Early in my career, I had a GREAT boss, Gary, who had hand-selected and developed a team of rock star leaders. It’s arguably the best corporate team I’ve ever worked on. I’m not sure how he pulled this off, but nearly every member of the team was a Box 9 succession planning candidate. He was all about developing our leadership and visioning skills, and spent many hours with us debriefing our strategies and making plans.
At one point he told us our team was “an experiment.” He claimed he “was in cahoots with HR” (you’ve got to add his deep Southern accent when you say this for full effect) to build an “All-Star Team” and then challenge them to truly collaborate and see what was possible.
Gary tragically passed away years ago, so I can’t verify whether the “experiment” was real. But whatever he did worked. It was not without turmoil, but at the end of the day, we developed a deep respect for one another, blew away results, most of us ended up in senior-level roles in a few years.
AND THEN: He Challenged Us to Be Followers
I’ll never forget the day the union went on strike. Gary pulled his cahoot experiment team into a conference room and warned us:
Here’s the deal. Each of you are going to spend the foreseeable future doing union jobs, climbing poles, driving forklifts, answering phones. Sometimes these situations can become dangerous–the union is not happy. There are a lot of smart people who have been working for months on how we should respond to this. We can’t explain it all. So for now, I don’t want you to be leaders. Until this strike is over, we don’t need your vision, we need you to step up and be the very best followers you can be.
You can learn a lot about leadership when you concentrate on improving your following skills.
My friend, a retired Baltimore City Battalion chief goes to a similar place whenever we talk about growing leaders.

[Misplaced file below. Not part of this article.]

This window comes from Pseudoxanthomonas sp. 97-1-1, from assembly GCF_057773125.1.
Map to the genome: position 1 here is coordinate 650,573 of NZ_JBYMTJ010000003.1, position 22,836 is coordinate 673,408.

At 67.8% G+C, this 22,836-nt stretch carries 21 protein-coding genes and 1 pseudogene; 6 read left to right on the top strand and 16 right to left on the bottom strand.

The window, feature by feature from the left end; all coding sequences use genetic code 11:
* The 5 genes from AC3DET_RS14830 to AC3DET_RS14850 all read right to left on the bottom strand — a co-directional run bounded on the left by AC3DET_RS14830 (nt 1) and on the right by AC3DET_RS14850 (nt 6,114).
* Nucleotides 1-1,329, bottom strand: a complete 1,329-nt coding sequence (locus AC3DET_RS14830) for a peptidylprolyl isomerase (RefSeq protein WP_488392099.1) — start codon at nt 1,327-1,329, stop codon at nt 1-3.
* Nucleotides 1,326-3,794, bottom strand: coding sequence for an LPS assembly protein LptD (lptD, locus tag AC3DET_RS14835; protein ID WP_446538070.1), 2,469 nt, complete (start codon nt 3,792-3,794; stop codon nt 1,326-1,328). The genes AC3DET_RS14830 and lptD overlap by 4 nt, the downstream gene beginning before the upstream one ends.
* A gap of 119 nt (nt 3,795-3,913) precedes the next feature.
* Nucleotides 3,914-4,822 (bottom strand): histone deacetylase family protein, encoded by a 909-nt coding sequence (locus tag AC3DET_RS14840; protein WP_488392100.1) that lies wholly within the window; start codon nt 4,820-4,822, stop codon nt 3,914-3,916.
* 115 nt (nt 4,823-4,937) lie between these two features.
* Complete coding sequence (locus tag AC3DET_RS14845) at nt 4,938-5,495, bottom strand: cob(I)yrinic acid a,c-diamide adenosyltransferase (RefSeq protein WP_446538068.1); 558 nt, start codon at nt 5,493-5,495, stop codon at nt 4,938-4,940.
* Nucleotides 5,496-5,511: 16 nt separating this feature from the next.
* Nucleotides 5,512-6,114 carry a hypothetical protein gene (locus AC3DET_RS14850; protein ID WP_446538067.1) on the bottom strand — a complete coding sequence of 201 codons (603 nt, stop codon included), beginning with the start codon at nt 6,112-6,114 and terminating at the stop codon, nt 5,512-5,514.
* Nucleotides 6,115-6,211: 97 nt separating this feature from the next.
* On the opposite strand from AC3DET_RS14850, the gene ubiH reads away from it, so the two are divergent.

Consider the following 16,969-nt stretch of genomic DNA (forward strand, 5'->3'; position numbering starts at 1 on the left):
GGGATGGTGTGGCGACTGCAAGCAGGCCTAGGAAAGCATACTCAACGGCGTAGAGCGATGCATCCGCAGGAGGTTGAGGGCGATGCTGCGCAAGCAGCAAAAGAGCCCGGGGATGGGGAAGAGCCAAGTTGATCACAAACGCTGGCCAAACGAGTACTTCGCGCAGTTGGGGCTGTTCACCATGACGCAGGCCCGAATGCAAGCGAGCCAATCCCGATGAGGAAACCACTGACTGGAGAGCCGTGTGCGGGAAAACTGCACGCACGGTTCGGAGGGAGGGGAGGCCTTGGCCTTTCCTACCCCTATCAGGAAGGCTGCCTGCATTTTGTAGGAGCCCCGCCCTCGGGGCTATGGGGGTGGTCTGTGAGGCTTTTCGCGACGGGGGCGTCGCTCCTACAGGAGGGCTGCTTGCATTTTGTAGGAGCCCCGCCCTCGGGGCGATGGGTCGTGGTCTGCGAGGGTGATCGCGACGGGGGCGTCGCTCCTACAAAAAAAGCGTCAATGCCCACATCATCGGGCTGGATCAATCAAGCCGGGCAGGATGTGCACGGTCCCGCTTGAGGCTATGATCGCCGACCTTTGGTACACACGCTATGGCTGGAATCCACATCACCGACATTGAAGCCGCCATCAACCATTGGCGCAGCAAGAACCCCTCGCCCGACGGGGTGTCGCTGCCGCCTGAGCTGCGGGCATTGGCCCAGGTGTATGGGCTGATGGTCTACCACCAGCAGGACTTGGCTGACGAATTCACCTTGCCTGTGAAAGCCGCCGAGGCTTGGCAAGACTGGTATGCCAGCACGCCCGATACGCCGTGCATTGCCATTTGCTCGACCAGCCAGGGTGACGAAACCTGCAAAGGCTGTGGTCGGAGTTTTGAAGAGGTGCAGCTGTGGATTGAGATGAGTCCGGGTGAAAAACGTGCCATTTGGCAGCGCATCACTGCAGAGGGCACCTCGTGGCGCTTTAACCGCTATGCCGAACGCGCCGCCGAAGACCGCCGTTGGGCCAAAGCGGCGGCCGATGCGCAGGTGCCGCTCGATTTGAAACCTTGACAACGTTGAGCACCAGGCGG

Karin, yes, we need great leaders. But when the building is on fire or the drug raid is underway, you don’t need 12 great leaders. You need one solid leader and 11 highly skilled followers executing the plan.
Five Critical Follower Behaviors to Train, Develop and Encourage
Following is an undervalued competency. We seldom train or recruit for it.
And yet, there is huge ROI in training key following and collaboration skills.
If you’re an individual contributor looking to rock your role, or you’re a manager working to get your A team to A+, work to build and reinforce these five critical behaviors.
- Holding Tough Conversations: Oh, it’s hard to have a tough conversation when you’re the boss, but exponentially harder when you have no power. Equip your team with the same skills you develop in your managers for giving and receiving effective feedback. I.N.S.P.I.R.E. great communication up, down and sideways.
- Thinking Critically: The last thing you want your followers doing is following your stupid mistakes. Train your team how to evaluate nuanced circumstances, ask the right questions, and make the right call.
- Managing Time: Your team is a whirlwind of urgent requests from you, from your customers, and a bunch of crap you may not even fully understand. Help them identify the MIT (Most Important Thing) priorities and behaviors and build a system for managing their day.
- Connecting What to Why: We teach this to leaders all the time. But it works even better when you can get the whole team thinking this way. Why are we asking our customers to do this? Why am I performing this task this way? Why are we doing this thing no wants to do? Building a deeper connection between what your team is doing it to the deeper why.
- Building Trusted Peer Relationships: In a stack-ranked world, with limited resources creating trusted peer relationships is a fine art. Your team needs tools and practice–and support from you to reach out and build relationships even with the most frustrating folks in other departments.
This year, what will you do to build followership competence on your team?